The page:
Sunday, February 28, 2016

The Partners

Two boys hanging out in the market playing video games, while mom sells trinkets to tourists.
In many ways, this mission trip was more like a conference.  The director of WAR educated us on the sex trafficking industry, but she went so much deeper than that.  She used the names of God to be constantly teaching us and encouraging us on our 10 day journey.  Just as the women who have been exploited have physical, emotional and spiritual wounds that must be addressed, she knew that exposing ourselves to this dark industry would open the door for wounds within us.  She gave us space to laugh and cry and led sessions to just infuse our souls with who God is.
There were 7 women who joined us on this tour that partnered with WAR.  We had sessions where each one presented their story, the need in their country and the safe house they run.  They opened their hearts to us, sharing their dreams and the needs they encounter day to day.  Nepal, India, Uganda and Vietnam were represented.  I had the privilege of being a team leader for five of these women.  I got to go shopping with them, eat with them and give them as much love as possible.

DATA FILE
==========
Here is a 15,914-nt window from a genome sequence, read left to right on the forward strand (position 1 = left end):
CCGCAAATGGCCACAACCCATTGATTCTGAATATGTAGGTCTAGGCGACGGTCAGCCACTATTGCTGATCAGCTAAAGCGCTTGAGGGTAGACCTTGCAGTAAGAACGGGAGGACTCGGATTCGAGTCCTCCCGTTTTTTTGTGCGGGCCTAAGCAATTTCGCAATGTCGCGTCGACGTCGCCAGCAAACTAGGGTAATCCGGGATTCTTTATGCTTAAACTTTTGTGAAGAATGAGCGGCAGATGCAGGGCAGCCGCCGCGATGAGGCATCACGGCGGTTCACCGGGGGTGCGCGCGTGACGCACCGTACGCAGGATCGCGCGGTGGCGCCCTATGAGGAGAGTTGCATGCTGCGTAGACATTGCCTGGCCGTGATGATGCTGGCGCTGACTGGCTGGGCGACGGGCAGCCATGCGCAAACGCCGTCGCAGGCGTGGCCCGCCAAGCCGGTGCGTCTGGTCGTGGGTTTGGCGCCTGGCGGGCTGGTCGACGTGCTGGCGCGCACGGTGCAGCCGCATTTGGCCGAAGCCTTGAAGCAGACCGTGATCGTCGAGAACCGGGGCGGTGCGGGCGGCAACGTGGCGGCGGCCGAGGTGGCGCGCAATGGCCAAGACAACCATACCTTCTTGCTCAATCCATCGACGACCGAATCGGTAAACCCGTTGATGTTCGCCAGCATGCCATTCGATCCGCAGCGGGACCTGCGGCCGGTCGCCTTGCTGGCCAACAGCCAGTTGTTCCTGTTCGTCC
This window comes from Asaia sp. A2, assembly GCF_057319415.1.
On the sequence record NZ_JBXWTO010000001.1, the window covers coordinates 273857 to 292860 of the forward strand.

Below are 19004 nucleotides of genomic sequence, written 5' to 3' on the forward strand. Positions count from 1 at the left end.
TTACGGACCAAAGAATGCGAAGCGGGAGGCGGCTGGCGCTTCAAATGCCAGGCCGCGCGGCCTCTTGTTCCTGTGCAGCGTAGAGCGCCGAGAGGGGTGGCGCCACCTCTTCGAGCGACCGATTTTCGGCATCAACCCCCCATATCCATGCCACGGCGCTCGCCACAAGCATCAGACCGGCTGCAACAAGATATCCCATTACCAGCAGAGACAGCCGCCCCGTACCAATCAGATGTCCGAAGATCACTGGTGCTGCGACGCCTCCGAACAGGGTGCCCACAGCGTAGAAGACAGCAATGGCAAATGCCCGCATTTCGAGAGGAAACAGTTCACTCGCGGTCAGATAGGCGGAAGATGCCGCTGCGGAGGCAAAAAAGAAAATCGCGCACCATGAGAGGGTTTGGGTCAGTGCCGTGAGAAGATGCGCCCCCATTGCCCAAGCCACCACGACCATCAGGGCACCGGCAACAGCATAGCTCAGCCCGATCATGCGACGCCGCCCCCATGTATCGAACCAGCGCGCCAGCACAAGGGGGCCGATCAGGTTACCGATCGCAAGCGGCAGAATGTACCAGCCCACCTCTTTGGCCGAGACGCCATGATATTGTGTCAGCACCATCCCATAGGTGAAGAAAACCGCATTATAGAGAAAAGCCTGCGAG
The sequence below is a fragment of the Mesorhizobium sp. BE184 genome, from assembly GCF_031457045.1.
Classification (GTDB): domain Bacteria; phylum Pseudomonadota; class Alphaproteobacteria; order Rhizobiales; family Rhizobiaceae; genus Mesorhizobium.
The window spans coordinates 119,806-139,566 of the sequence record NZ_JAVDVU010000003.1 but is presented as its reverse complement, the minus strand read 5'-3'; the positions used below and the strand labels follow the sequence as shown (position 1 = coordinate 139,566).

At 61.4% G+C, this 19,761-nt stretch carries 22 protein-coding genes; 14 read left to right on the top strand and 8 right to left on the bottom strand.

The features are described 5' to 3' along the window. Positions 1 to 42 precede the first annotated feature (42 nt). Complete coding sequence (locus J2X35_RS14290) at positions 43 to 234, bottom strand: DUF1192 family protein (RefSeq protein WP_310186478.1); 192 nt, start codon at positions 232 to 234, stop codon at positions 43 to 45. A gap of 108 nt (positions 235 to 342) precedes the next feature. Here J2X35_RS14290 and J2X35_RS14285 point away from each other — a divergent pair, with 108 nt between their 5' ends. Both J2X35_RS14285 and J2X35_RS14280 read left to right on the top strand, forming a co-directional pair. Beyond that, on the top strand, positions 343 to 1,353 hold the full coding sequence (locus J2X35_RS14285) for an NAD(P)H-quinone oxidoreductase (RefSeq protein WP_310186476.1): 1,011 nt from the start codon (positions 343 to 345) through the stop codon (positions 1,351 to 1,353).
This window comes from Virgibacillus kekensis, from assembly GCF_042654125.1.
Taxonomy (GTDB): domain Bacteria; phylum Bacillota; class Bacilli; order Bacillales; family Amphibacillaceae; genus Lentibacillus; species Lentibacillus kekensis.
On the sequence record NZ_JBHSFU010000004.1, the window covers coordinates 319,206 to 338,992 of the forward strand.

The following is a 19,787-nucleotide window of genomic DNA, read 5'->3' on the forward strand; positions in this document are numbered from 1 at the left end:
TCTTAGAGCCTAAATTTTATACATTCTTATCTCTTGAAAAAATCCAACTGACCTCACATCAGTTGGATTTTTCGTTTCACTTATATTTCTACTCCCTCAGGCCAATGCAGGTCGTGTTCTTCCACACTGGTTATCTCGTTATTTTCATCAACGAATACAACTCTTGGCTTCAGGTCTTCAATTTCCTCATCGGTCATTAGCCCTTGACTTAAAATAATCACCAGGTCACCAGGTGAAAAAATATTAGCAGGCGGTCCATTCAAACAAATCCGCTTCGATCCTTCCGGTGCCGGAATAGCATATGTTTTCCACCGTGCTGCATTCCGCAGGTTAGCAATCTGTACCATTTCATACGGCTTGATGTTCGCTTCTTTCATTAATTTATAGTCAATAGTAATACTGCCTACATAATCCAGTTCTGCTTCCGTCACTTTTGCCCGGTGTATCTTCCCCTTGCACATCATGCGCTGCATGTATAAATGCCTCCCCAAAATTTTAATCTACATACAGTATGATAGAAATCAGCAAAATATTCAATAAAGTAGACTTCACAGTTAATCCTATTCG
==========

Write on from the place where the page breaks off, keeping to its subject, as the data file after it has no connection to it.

Most of these women are native to the area they are ministering in.  Several of them are pastor's wives.  I got to watch them explore a new culture, ride a Ferris wheel for the first time and try new foods.  Above all, I got to see them rest.  These women are the warriors out there who are fighting for the women of their cities.  They sacrifice everything they have to offer life through God to the broken soles.  They came to tell us their stories and to observe other safe houses and product projects to help them in their own.
This was a beautiful way to bring the world to me.  I was able to listen to the differences in the sex trafficking trade in other areas of the world.  It gave me a tangible understanding, much greater than anything I could gain by reading a book.
My favorite memory was when we were driving in the van to our outreach project.  One of the women from India was in our group.  Our van made a wrong turn while following another van.  Our group leader was yelling at the driver "turn left, turn left!"  Suddenly the Indian partner, with her heavy accent, belted out "Left, left, you must turn left!"  We all looked at her in surprise.  She simply responded "You all are speaking American to him.  He cannot understand you."  She was right.  Whether it was her volume or her accent, the driver followed her instructions and got us promptly to our destination.

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